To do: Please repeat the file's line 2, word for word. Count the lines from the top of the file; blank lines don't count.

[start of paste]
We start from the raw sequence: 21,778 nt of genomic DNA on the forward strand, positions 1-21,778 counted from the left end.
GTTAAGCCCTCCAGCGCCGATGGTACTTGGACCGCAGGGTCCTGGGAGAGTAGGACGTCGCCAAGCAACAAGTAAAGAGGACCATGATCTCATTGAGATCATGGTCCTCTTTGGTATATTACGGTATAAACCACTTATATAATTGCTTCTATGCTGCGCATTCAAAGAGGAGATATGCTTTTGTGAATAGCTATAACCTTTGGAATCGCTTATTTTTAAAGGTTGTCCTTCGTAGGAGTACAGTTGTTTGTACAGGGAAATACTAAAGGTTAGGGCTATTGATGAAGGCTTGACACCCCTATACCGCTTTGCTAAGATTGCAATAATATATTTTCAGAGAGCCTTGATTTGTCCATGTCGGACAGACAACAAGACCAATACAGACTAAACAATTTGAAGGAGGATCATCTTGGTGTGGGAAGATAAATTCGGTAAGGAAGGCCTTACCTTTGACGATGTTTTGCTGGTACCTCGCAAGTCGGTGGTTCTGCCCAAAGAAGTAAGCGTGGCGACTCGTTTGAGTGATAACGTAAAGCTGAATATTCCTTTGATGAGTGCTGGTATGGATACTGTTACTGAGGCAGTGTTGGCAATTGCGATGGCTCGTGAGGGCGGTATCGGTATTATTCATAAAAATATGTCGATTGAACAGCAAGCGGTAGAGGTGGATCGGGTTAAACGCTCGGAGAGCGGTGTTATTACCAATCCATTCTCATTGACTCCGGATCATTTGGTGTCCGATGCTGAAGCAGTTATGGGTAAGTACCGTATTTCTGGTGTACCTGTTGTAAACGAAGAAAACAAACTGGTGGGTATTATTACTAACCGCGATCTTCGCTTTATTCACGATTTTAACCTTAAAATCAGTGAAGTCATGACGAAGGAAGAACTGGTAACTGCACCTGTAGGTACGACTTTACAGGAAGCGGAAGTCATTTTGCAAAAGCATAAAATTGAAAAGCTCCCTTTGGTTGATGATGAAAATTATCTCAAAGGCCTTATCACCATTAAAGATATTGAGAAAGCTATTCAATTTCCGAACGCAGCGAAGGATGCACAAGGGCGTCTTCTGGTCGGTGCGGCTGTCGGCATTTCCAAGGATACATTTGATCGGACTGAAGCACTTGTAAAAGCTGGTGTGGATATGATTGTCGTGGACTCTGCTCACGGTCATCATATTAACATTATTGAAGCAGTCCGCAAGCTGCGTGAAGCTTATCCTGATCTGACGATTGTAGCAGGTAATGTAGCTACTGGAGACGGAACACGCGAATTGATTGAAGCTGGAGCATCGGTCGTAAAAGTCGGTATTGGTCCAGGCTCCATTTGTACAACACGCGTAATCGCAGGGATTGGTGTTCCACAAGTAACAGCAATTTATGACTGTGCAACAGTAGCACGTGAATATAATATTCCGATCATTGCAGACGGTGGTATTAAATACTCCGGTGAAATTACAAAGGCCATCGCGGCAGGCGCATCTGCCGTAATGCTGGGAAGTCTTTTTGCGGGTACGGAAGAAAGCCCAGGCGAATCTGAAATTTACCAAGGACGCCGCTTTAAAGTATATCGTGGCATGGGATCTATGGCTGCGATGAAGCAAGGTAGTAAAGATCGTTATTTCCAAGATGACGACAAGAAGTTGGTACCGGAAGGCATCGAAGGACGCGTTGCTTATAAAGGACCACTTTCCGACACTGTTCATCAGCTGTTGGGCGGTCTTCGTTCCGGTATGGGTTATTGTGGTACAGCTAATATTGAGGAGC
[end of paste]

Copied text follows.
GTTAAGCCCTCCAGCGCCGATGGTACTTGGACCGCAGGGTCCTGGGAGAGTAGGACGTCGCCAAGCAACAAGTAAAGAGGACCATGATCTCATTGAGATCATGGTCCTCTTTGGTATATTACGGTATAAACCACTTATATAATTGCTTCTATGCTGCGCATTCAAAGAGGAGATATGCTTTTGTGAATAGCTATAACCTTTGGAATCGCTTATTTTTAAAGGTTGTCCTTCGTAGGAGTACAGTTGTTTGTACAGGGAAATACTAAAGGTTAGGGCTATTGATGAAGGCTTGACACCCCTATACCGCTTTGCTAAGATTGCAATAATATATTTTCAGAGAGCCTTGATTTGTCCATGTCGGACAGACAACAAGACCAATACAGACTAAACAATTTGAAGGAGGATCATCTTGGTGTGGGAAGATAAATTCGGTAAGGAAGGCCTTACCTTTGACGATGTTTTGCTGGTACCTCGCAAGTCGGTGGTTCTGCCCAAAGAAGTAAGCGTGGCGACTCGTTTGAGTGATAACGTAAAGCTGAATATTCCTTTGATGAGTGCTGGTATGGATACTGTTACTGAGGCAGTGTTGGCAATTGCGATGGCTCGTGAGGGCGGTATCGGTATTATTCATAAAAATATGTCGATTGAACAGCAAGCGGTAGAGGTGGATCGGGTTAAACGCTCGGAGAGCGGTGTTATTACCAATCCATTCTCATTGACTCCGGATCATTTGGTGTCCGATGCTGAAGCAGTTATGGGTAAGTACCGTATTTCTGGTGTACCTGTTGTAAACGAAGAAAACAAACTGGTGGGTATTATTACTAACCGCGATCTTCGCTTTATTCACGATTTTAACCTTAAAATCAGTGAAGTCATGACGAAGGAAGAACTGGTAACTGCACCTGTAGGTACGACTTTACAGGAAGCGGAAGTCATTTTGCAAAAGCATAAAATTGAAAAGCTCCCTTTGGTTGATGATGAAAATTATCTCAAAGGCCTTATCACCATTAAAGATATTGAGAAAGCTATTCAATTTCCGAACGCAGCGAAGGATGCACAAGGGCGTCTTCTGGTCGGTGCGGCTGTCGGCATTTCCAAGGATACATTTGATCGGACTGAAGCACTTGTAAAAGCTGGTGTGGATATGATTGTCGTGGACTCTGCTCACGGTCATCATATTAACATTATTGAAGCAGTCCGCAAGCTGCGTGAAGCTTATCCTGATCTGACGATTGTAGCAGGTAATGTAGCTACTGGAGACGGAACACGCGAATTGATTGAAGCTGGAGCATCGGTCGTAAAAGTCGGTATTGGTCCAGGCTCCATTTGTACAACACGCGTAATCGCAGGGATTGGTGTTCCACAAGTAACAGCAATTTATGACTGTGCAACAGTAGCACGTGAATATAATATTCCGATCATTGCAGACGGTGGTATTAAATACTCCGGTGAAATTACAAAGGCCATCGCGGCAGGCGCATCTGCCGTAATGCTGGGAAGTCTTTTTGCGGGTACGGAAGAAAGCCCAGGCGAATCTGAAATTTACCAAGGACGCCGCTTTAAAGTATATCGTGGCATGGGATCTATGGCTGCGATGAAGCAAGGTAGTAAAGATCGTTATTTCCAAGATGACGACAAGAAGTTGGTACCGGAAGGCATCGAAGGACGCGTTGCTTATAAAGGACCACTTTCCGACACTGTTCATCAGCTGTTGGGCGGTCTTCGTTCCGGTATGGGTTATTGTGGTACAGCTAATATTGAGGAGC